Millburn Church is a ruined former church in Renton. It was built in 1845 for the Free Church of Scotland in the Gothic style. It is a category A listed building, and is on the Buildings at Risk Register for Scotland. The architect is thought to have been John Thomas Rochead, though it has also been attributed to George Meikle Kemp, architect of the Scott Monument. The church was disused by 1985, when it was threatened with demolition. It remained empty despite several plans for restoration, and the roof collapsed in the late 1990s. In 2006 a storm blew down the steeple of the building, and in 2009 a further application to demolish the building was lodged. The application was opposed locally, and was withdrawn in 2011. Two of Robert Burns' nieces are buried in the kirkyard.



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Founded: 1845
Category: Religious sites in United Kingdom

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Château d'Olhain

The Château d'Olhain is probably the most famous castle of the Artois region. It is located in the middle of a lake which reflects its picturesque towers and curtain walls. It was also a major stronghold for the Artois in medieval times and testimony to the power of the Olhain family, first mentioned from the 12th century.

The existence of the castle was known early in the 13th century, but the present construction is largely the work of Jean de Nielles, who married Marie d’Olhain at the end of the 15th century.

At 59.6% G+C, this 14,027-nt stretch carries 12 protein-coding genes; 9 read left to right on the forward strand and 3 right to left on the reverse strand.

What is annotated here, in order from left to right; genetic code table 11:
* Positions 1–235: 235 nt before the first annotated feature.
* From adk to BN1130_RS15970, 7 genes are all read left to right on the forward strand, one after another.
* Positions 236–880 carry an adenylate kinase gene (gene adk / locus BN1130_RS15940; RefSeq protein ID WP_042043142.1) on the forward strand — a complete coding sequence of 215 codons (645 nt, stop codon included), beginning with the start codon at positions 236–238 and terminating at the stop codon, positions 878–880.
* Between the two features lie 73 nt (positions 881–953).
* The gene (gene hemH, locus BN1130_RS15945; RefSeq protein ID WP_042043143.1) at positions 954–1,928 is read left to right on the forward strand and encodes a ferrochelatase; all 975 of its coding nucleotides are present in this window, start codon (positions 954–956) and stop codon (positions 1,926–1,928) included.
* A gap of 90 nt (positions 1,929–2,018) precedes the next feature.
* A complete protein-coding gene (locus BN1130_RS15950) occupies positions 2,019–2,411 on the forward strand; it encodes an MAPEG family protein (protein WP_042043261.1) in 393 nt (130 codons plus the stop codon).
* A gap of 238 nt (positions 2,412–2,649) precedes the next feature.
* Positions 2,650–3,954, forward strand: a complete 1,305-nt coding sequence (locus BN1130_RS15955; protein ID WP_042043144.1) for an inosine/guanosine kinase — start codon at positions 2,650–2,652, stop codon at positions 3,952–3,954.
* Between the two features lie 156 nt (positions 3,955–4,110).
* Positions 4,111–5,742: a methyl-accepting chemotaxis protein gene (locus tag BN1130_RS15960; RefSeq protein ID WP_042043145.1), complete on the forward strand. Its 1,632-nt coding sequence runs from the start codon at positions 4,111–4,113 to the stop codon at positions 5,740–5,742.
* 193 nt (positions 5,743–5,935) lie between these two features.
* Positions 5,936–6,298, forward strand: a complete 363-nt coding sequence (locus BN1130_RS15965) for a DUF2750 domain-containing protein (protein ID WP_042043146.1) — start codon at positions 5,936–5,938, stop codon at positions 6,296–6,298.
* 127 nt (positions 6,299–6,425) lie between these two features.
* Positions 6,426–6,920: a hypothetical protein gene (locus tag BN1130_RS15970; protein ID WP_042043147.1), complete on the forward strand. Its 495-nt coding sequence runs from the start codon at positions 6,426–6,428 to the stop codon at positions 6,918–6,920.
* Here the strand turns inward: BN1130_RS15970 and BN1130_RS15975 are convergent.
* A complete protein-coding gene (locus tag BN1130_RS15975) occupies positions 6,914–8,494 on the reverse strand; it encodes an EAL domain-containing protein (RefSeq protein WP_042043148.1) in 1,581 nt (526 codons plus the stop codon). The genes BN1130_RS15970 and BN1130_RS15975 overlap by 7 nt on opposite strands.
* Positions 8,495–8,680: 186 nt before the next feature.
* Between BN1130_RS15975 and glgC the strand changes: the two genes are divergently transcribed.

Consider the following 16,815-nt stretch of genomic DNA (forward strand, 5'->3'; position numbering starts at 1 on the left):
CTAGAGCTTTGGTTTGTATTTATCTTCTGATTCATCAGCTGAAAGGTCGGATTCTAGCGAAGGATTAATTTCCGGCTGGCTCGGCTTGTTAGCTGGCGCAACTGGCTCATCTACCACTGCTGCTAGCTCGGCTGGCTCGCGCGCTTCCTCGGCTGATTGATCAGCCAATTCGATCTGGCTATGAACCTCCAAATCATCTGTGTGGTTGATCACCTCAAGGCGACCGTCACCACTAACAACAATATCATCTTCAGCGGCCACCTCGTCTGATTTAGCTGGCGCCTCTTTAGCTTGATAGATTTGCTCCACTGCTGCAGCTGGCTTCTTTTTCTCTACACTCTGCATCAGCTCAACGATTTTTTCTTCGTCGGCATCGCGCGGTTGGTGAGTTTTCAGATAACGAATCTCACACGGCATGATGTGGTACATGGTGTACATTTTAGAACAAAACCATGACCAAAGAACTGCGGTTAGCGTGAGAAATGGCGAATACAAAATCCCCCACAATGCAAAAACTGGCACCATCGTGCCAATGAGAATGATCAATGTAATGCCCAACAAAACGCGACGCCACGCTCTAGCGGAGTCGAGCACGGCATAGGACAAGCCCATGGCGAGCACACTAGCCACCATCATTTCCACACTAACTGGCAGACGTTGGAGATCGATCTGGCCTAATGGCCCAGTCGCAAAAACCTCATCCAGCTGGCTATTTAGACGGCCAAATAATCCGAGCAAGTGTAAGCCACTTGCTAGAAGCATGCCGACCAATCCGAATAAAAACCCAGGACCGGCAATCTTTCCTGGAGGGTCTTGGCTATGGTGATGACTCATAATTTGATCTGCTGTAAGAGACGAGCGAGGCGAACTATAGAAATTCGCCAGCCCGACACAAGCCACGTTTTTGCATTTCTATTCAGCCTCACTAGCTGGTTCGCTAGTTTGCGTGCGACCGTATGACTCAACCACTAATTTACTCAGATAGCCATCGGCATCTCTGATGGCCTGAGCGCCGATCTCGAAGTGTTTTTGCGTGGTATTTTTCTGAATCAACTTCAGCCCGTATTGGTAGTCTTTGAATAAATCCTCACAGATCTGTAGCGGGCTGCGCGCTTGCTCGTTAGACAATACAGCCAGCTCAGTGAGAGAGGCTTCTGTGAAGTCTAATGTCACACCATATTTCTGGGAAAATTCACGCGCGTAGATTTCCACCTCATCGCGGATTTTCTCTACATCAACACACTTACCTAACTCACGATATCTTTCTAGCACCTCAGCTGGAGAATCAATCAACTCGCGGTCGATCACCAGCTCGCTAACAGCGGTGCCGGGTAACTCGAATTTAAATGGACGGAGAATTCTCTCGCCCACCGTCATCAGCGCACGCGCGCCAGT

The marriage of Alix Nielles to Jean de Berghes, Grand Veneur de France (master of hounds) to the King, meant the castle passed to this family, who kept it for more than 450 years. Once confiscated by Charles Quint, it suffered during the wars that ravaged the Artois. Besieged in 1641 by the French, it was partly demolished by the Spaniards in 1654, and finally blown-up and taken by the Dutch in 1710. Restored in 1830, it was abandoned after 1870, and sold by the last Prince of Berghes in 1900. There is also evidence that one of the castles occupants was related to Charles de Batz-Castelmore d'Artagnan, the person Alexandre Dumas based his Three Musketeers charictor d'Artagnan on.

During the World War I and World War II, the castle was requisitioned first by French troops, then Canadian and British soldiers. The current owner has restored the castle to its former glory.